A common applied statistics task involves building regression models to characterize non-linear relationships between variables. When we write a function that takes continuous values as inputs, we are essentially implying an infinite vector that only returns values (indexed by the inputs) when the function is called upon to do so. To make this notion of a "distribution over functions" more concrete, let's quickly demonstrate how we obtain realizations from a Gaussian process, which result in an evaluation of a function over a set of points. We are going generate realizations sequentially, point by point, using the lovely conditioning property of mutlivariate Gaussian distributions.

Written by Chris Fonnesbeck, Assistant Professor of Biostatistics, Vanderbilt University Medical Center. You can view, fork, and play with this project on the Domino data science platform. A common applied statistics task involves building regression models to characterize non-linear relationships between variables. It is possible to fit such models by assuming a particular non-linear functional form, such as a sinusoidal, exponential, or polynomial function, to describe one variable's response to the variation in another. Unless this relationship is obvious from the outset, however, it involves possibly extensive model selection procedures to ensure the most appropriate model is retained. Alternatively, a non-parametric approach can be adopted by defining a set of knots across the variable space and use a spline or kernel regression to describe arbitrary non-linear relationships.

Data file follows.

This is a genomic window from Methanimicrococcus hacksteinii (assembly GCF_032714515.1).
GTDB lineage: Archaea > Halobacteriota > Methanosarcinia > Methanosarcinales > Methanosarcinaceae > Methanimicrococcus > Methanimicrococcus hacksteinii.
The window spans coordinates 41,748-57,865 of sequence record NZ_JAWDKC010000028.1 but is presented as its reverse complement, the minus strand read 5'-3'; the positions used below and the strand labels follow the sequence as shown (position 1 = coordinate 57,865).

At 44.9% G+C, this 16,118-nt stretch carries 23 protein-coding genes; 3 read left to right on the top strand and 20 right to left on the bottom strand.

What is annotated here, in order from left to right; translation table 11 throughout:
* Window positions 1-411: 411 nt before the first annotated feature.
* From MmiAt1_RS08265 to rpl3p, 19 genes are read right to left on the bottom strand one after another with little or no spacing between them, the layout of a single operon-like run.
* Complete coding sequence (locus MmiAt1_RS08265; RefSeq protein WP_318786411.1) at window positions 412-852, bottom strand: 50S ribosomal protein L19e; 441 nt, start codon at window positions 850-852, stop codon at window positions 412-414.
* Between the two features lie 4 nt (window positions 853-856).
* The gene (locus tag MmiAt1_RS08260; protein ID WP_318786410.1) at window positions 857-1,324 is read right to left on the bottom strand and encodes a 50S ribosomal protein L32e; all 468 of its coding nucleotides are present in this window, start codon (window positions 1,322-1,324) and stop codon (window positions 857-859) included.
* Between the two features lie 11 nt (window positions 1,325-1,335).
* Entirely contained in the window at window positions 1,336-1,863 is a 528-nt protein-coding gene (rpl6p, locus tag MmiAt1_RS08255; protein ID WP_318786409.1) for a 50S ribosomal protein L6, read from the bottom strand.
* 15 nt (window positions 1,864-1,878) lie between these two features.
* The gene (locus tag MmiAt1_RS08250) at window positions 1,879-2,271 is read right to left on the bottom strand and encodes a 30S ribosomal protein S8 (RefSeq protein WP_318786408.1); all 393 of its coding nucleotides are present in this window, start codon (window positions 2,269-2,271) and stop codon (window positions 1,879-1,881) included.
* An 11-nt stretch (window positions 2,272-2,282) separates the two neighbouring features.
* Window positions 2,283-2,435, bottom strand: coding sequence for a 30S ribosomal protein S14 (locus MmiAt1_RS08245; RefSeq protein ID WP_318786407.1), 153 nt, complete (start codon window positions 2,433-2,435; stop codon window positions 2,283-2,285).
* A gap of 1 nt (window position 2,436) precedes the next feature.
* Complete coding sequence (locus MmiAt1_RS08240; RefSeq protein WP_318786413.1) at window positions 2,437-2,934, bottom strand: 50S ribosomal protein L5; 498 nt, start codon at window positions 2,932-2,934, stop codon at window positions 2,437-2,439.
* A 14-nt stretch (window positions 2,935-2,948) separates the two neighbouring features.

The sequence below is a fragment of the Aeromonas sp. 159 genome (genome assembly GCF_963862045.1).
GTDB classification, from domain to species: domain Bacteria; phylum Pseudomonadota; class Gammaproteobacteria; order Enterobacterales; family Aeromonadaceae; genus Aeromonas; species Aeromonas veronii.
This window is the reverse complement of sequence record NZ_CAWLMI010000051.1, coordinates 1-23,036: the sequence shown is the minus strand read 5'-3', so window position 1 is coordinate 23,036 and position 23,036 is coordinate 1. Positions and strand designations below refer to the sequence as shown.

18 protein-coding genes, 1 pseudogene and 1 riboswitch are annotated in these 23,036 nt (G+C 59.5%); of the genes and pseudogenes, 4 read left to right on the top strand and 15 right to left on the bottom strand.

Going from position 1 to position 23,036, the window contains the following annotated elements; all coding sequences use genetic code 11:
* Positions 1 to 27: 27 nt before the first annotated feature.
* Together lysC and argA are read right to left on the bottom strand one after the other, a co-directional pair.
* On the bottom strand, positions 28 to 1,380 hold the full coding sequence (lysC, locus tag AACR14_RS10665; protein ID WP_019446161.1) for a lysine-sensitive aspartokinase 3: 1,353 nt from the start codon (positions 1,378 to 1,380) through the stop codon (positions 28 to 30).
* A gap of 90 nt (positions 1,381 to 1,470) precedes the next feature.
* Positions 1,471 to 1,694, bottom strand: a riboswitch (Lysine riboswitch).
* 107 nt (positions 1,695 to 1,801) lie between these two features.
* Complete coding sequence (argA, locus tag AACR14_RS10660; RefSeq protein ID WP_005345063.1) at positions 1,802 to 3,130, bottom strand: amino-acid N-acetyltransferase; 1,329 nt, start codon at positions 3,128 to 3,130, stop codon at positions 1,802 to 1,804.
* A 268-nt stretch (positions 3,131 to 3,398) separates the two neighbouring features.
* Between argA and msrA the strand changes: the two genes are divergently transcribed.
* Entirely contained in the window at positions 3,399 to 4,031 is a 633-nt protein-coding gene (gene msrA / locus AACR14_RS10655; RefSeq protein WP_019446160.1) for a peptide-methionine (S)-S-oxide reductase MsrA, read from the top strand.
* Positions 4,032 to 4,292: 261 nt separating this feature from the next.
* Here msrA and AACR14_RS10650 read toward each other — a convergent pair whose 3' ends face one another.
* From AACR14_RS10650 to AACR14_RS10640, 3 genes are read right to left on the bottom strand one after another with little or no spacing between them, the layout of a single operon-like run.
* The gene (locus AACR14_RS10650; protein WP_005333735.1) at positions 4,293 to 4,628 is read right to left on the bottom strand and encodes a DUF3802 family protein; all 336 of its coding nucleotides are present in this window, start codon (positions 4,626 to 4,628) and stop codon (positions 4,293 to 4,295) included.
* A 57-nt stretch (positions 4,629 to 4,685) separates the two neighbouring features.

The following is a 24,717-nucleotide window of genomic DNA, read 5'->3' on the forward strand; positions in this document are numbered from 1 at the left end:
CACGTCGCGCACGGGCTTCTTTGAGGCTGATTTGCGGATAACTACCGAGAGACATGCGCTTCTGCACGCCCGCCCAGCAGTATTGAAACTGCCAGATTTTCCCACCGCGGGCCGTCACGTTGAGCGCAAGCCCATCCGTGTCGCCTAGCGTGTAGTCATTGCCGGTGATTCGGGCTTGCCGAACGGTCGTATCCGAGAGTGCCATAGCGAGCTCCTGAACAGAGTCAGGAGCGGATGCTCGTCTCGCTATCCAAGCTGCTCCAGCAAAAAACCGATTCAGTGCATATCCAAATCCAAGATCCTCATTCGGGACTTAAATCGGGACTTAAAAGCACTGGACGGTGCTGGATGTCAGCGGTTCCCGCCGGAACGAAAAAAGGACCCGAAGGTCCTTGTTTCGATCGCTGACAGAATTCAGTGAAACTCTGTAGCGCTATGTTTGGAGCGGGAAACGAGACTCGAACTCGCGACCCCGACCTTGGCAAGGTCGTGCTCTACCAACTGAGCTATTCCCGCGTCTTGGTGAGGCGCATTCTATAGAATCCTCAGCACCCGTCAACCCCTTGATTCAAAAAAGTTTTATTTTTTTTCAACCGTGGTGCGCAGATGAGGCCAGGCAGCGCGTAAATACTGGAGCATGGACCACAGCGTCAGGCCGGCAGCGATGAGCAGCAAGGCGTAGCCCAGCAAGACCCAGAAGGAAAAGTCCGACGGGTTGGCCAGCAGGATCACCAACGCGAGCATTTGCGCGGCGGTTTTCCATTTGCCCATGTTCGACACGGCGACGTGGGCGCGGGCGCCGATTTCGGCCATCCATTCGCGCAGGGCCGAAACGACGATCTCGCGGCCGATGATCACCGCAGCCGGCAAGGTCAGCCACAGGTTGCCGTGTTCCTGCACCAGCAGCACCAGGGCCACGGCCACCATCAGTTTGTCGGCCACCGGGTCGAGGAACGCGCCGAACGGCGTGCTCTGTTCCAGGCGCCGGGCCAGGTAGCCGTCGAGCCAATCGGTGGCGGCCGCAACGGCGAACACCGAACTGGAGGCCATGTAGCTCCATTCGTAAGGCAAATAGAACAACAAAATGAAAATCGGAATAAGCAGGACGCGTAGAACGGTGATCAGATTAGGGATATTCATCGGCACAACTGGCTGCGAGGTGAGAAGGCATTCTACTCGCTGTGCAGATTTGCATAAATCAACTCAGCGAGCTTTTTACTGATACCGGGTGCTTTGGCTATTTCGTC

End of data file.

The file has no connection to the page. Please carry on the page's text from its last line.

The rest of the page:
Bayesian inference is the process of analyzing statistical models with the incorporation of prior knowledge about the model or model parameters. The root of such inference is Bayes' theorem: In this formula mu and tau, sometimes known as hyperparameters, are also known. The following graph shows the prior, likelihood, and posterior for theta. In some simple problems such as the previous normal mean inference example, it is easy to figure out the posterior distribution in a closed form. But in general problems that involve non-conjugate priors, the posterior distributions are difficult or impossible to compute analytically.

A common applied statistics task involves building regression models to characterize non-linear relationships between variables. It is possible to fit such models by assuming a particular non-linear functional form, such as a sinusoidal, exponential, or polynomial function, to describe one variable's response to the variation in another. Unless this relationship is obvious from the outset, however, it involves possibly extensive model selection procedures to ensure the most appropriate model is retained. Alternatively, a non-parametric approach can be adopted by defining a set of knots across the variable space and use a spline or kernel regression to describe arbitrary non-linear relationships. However, knot layout procedures are somewhat ad hoc and can also involve variable selection. A third alternative is to adopt a Bayesian non-parametric strategy, and directly model the unknown underlying function.